It's going to be a mixed Thanksgiving in Internal Revenue Service households. The agency definitely won't be thankful for the Senate funding bill released on Nov. 20. That Financial Services & General Government Appropriations measure proposes the IRS get $11.1 billion in fiscal year 2018. That's $149 million less than it received for the 2017 fiscal year. However, the IRS can be grateful that the funding is close to the $11.235 billion that then IRS Commissioner John Koskinen said the agency needs to maintain its current performance levels. And it's $111 million more than what Donald J. Trump's budget recommended... Read more →


John Koskinen's days of giving formal testimony as head of the IRS ended when his commissioner term concluded earlier this month. However, an interview he gave the week after leaving the tax agency post has raised questions about Donald Trump's tax returns and taxpayer privacy. Remember Donald J. Trump's tax returns? Those he said during the campaign that he'd share with America as soon as the IRS completed its audit of them? Well, we still don't know if the IRS has finished examining those prior year filings, but apparently Trump did sometime this year file his 2016 taxes. The Administration... Read more →


IRS Commissioner John Koskinen makes a point during a Congressional hearing. John Koskinen did it! He survived his term as Internal Revenue Service Commissioner. Today is the last day for the tax agency's 48th commissioner. Officially, his term expires on Sunday, Nov. 12. Since Friday, Nov. 10, is the federal Veterans Day holiday, today is the last day Koskinen will come into his office in downtown Washington, D.C. It was not an easy four years. Fighting to keep the job: Koskinen came to the job in December 2013 while it was in the midst of the politically charges and polarizing... Read more →


Nov. 18 is the last day this year that the Internal Revenue Service will accept electronically filed tax returns. Wait, you say. Didn't the final deadline for sending in 2016 returns come and go on Oct. 16? You are correct, tax savvy calendar watchers. But folks who were granted an extension to file until Jan. 31, 2018, might be able to take advantage of the extended e-file option. Disaster-related added time: The Jan. 31 deadline applies to millions of taxpayers who live in what this year was declared a federal disaster area and who got a six-month extension to file... Read more →


The Internal Revenue Service's 2018 filing season calendar isn't quite this messy, but it's not firmed up yet. The House Ways and Means Committee today started marking up, otherwise known as tweaking, the Republican-driven tax reform bill. Early word is that many provisions you may have read about will change. C'est la legislative process. Meanwhile, since most of the new tax laws won't take effect until Jan. 1, we can focus on our 2017 returns that will be filed under the existing tax laws. Most of us are breathing a sigh of relief that the tax moves we've made so... Read more →


After four and a half years, the Internal Revenue Service Tea Party targeting scandal has been resolved. On Thursday, Oct. 26, the Justice Department announced that it has entered into proposed settlements with the two major challenges by conservative groups against the IRS. Substantial payments to plaintiffs: While the Justice Department did not discuss deal specifics, the Wall Street Journal reported that the payouts to plaintiffs in the Linchpins of Liberty and Norcal Tea Party Patriots cases could be between $1 million and $10 million. The conservative groups who joined the lawsuits had alleged in 2013 that their applications for... Read more →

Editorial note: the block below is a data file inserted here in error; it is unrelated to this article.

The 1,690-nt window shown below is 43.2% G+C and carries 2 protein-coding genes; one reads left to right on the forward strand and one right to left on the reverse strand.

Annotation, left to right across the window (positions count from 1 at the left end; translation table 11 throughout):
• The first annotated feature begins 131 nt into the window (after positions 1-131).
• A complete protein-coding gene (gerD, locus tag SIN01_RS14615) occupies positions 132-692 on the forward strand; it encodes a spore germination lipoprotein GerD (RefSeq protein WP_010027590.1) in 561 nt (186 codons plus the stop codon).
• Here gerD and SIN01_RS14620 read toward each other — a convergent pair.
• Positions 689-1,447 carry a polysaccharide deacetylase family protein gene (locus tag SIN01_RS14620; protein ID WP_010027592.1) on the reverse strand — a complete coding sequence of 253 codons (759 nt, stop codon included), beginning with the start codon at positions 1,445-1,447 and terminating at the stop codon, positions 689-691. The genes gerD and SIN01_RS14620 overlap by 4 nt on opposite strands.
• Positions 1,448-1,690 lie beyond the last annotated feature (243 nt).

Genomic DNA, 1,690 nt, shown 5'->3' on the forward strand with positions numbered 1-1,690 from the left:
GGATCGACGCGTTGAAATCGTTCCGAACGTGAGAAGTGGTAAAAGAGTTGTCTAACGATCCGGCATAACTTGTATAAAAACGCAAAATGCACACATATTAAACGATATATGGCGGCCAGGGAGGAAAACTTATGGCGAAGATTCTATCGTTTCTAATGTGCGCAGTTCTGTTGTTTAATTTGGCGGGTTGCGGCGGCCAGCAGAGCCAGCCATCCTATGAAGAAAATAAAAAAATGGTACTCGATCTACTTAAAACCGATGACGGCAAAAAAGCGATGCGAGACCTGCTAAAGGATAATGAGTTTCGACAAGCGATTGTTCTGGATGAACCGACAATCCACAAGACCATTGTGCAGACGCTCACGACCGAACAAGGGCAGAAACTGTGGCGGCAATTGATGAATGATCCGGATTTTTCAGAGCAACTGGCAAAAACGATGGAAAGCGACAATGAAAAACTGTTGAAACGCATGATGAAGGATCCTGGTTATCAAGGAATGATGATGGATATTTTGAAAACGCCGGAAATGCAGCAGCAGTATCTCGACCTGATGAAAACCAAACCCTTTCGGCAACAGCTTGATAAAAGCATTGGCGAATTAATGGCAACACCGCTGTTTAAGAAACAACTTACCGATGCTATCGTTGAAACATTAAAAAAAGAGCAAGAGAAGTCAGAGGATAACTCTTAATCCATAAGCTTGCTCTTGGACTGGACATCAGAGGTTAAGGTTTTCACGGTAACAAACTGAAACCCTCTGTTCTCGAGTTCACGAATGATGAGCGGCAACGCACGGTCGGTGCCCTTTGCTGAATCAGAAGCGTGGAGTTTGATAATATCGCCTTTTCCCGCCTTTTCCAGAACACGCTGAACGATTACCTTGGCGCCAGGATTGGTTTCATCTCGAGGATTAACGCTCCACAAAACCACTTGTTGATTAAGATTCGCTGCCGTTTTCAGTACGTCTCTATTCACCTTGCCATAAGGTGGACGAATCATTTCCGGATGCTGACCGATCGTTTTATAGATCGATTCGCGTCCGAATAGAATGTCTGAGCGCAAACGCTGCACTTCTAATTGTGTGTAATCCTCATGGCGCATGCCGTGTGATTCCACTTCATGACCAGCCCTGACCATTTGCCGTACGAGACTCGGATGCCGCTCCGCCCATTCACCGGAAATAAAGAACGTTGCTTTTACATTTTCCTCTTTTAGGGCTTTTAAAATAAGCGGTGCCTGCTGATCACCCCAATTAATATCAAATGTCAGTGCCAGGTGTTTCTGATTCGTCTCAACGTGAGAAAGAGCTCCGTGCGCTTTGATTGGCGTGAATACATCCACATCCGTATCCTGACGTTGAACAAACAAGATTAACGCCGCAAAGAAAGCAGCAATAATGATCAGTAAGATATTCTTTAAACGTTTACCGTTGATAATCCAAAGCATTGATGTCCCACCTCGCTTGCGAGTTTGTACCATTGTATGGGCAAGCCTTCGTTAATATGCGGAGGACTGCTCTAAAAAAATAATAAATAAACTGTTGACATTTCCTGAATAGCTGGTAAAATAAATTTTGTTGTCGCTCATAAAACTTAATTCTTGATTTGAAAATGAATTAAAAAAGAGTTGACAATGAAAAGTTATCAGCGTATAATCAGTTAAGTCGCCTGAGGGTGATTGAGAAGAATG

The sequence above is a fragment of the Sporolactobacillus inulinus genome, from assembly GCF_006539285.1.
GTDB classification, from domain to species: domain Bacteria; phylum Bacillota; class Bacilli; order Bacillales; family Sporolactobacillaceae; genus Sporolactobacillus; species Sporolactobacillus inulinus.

Welcome to Part 7 of the ol' blog's series on 2018 inflation adjustments. Today we look at changes to the Alternative Minimum Tax exemption amounts and next year's Social Security wage base. You can find links to all 2018 inflation posts in the first item: Income Tax Brackets and Rates. Note: The 2018 figures apply to 2018 tax returns that are due in 2019. For comparison purposes, you'll also find 2017 amounts to be used in filing 2017 tax returns due next April. When you're hit by the AMT, or Alternative Minimum Tax, you might be tempted to rearrange the... Read more →


Where the heck has 2017 gone? The countdown clock over in the ol' blog's right column is steadily ticking away the time left until Dec. 31, the deadline for most moves that could affect this year's taxes. The Internal Revenue Service, however, has its eyes on November, which is just little more than a week away. The start of that 11th month effectively is the cutoff date for the federal tax agency to get ready for the next year's filing season. If the IRS can't get some certainty as to how to update forms, instructions and operational processes, the start... Read more →


Welcome to Part 2 of the ol' blog's 2018 series on tax inflation adjustments. We started on Oct. 19 with a look at next year's — if there isn't tax reform or cuts by or before then — income tax brackets and rates. Today we look at standard and itemized deductions, personal exemptions and limitations on these tax situations that apply to some wealthier taxpayers. Note: The 2018 figures apply to 2018 returns that are due in 2019. New tax laws also have altered some of the 2018 amounts and are noted in the post below. For comparison purposes, you'll... Read more →


This is the first in a 10-part series on the 2018 tax year inflation adjustments. Links to the other posts are at this end of this article. When this post was first published, the White House and Congressional Republicans were still hoping to get some tax changes finalized by the end of the year. The IRS, however, isn't waiting didn't wait on Capitol Hill. The Internal Revenue Service on Thursday, Oct. 19, released its annual compilation of tax provisions that are affected by inflation. It also issued next year's retirement plan contribution changes. The upshot is that most amounts will... Read more →